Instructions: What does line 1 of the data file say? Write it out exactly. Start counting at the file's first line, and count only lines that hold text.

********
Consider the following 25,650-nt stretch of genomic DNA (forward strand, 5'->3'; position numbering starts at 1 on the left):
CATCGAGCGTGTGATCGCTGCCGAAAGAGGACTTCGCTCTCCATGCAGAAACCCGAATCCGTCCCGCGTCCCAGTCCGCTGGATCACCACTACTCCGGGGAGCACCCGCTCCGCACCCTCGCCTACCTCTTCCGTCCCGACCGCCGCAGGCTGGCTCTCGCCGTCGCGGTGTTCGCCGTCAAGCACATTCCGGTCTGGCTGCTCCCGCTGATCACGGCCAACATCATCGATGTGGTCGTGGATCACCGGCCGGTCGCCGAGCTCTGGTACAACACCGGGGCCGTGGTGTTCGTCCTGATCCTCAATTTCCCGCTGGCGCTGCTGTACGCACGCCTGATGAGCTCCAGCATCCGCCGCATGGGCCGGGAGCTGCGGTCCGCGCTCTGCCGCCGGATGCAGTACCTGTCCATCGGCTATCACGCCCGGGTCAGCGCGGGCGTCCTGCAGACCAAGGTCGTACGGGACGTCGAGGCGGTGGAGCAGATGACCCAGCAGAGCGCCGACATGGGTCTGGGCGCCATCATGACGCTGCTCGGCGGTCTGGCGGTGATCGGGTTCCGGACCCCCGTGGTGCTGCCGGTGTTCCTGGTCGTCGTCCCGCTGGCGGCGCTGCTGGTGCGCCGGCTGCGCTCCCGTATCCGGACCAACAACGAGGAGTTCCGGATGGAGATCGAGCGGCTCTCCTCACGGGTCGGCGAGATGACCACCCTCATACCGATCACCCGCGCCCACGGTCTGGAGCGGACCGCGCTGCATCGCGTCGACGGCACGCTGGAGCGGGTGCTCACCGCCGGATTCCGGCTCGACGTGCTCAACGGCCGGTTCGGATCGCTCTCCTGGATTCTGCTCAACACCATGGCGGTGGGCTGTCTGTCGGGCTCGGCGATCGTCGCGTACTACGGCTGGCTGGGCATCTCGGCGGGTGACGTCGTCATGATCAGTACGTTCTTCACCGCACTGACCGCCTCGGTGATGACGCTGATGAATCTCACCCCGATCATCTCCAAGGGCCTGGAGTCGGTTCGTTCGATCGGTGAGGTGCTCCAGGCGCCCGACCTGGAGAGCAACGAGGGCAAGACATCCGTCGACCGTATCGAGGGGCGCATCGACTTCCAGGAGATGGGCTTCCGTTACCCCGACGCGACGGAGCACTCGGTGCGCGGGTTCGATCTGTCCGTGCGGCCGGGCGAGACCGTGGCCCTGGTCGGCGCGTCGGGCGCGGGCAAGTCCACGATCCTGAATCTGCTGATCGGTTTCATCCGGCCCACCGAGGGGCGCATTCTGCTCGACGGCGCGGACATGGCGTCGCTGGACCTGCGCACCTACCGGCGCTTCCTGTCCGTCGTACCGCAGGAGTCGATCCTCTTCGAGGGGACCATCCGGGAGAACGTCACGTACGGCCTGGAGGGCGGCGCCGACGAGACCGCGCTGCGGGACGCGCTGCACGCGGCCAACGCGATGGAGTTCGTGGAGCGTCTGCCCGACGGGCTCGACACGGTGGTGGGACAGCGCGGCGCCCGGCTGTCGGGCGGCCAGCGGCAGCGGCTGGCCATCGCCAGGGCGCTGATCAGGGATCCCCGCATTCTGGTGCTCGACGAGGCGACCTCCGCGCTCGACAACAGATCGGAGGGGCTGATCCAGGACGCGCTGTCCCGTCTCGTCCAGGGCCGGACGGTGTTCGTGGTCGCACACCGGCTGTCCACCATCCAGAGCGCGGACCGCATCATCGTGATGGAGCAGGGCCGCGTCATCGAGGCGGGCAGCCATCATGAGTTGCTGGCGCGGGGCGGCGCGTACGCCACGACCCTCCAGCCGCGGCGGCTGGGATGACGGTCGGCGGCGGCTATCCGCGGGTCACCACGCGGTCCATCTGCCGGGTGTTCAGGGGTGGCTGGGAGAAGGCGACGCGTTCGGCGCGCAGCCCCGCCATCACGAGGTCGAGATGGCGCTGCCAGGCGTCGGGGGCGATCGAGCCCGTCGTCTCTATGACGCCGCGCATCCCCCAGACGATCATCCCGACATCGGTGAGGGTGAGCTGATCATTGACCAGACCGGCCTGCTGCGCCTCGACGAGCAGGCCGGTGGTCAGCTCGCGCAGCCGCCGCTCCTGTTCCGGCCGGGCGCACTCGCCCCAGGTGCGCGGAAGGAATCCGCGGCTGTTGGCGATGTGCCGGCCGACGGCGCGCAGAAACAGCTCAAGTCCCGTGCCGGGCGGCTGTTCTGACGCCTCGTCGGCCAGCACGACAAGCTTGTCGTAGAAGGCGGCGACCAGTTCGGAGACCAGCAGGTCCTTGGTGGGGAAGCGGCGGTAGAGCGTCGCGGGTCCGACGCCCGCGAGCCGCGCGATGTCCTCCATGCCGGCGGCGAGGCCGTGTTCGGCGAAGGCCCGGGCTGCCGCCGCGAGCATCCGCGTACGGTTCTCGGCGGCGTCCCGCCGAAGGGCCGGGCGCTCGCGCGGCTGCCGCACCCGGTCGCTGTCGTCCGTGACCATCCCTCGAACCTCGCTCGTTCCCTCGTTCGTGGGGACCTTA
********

Consider the following 25,650-nt stretch of genomic DNA (forward strand, 5'->3'; position numbering starts at 1 on the left):